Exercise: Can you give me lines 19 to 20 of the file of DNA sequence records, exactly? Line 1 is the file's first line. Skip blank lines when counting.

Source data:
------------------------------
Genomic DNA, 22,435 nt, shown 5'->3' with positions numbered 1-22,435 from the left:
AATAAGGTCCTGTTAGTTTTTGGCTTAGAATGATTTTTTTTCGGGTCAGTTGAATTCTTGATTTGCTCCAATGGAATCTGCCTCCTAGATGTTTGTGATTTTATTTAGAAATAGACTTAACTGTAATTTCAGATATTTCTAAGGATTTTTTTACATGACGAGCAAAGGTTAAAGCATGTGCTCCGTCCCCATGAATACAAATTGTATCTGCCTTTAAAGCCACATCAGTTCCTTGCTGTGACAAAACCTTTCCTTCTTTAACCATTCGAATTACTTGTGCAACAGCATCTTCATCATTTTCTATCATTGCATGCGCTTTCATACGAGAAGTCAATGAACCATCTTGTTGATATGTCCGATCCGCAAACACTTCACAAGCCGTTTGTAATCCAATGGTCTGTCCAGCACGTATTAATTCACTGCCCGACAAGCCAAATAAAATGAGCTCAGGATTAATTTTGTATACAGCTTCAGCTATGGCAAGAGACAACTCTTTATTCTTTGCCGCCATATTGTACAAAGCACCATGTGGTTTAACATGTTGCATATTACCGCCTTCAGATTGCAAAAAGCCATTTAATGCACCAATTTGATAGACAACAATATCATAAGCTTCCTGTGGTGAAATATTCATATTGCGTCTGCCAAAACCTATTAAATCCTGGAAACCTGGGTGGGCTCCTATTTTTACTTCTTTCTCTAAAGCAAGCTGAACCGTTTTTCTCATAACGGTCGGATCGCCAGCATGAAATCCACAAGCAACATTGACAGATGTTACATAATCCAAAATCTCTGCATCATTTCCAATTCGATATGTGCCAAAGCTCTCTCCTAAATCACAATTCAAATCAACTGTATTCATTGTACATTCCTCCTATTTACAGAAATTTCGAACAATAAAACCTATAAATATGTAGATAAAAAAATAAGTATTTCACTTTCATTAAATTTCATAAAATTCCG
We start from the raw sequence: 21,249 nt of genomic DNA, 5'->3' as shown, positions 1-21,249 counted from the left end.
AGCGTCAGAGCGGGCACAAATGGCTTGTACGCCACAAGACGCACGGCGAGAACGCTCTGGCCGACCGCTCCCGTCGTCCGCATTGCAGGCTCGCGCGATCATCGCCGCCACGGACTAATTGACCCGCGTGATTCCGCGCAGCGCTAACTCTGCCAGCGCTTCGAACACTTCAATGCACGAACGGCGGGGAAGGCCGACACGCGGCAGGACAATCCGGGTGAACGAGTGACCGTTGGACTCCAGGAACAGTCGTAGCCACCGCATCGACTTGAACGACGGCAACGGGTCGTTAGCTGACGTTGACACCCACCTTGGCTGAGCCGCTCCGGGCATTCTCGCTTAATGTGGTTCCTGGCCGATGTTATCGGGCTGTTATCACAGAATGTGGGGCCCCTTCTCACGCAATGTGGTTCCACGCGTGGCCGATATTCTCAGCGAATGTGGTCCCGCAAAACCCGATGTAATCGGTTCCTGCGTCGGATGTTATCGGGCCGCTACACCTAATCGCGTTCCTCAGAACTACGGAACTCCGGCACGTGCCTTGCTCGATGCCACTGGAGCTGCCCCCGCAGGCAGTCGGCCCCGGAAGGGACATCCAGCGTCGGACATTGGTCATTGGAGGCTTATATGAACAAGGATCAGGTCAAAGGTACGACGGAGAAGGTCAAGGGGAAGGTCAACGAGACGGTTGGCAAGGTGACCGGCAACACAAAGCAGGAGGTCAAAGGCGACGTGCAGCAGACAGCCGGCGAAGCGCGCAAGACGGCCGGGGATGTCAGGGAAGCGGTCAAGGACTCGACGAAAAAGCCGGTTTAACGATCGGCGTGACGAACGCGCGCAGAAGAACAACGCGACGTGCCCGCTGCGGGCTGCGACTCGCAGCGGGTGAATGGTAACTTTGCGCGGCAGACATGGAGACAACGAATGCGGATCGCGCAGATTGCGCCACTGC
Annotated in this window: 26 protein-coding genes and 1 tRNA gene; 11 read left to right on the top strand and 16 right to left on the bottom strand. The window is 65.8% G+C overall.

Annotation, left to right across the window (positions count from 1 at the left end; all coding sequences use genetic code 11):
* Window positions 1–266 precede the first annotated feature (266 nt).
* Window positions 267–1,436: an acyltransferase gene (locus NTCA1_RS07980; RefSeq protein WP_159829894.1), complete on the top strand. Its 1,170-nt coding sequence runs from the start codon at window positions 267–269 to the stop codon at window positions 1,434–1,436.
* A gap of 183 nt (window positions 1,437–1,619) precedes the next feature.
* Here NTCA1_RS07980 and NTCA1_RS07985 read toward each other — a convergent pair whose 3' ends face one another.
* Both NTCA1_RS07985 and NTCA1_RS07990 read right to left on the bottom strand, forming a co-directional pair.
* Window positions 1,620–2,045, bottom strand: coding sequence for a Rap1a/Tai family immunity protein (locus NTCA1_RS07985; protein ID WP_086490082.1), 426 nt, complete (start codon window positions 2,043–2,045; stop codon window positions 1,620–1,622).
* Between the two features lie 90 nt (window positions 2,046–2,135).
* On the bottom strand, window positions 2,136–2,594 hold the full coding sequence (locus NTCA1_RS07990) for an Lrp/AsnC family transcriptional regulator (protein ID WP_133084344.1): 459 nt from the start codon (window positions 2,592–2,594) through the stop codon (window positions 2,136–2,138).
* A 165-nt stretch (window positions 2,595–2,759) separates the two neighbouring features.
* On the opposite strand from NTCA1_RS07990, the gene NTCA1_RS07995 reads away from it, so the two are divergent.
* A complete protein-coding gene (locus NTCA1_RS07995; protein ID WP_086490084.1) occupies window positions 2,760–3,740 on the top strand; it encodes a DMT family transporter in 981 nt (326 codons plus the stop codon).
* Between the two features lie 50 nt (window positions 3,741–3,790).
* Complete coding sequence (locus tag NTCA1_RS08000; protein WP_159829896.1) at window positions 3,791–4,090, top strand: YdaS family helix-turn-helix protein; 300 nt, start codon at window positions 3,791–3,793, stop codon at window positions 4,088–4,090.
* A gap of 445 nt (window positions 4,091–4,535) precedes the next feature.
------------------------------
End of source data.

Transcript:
* Complete coding sequence (locus tag NTCA1_RS08000; protein WP_159829896.1) at window positions 3,791–4,090, top strand: YdaS family helix-turn-helix protein; 300 nt, start codon at window positions 3,791–3,793, stop codon at window positions 4,088–4,090.
* A gap of 445 nt (window positions 4,091–4,535) precedes the next feature.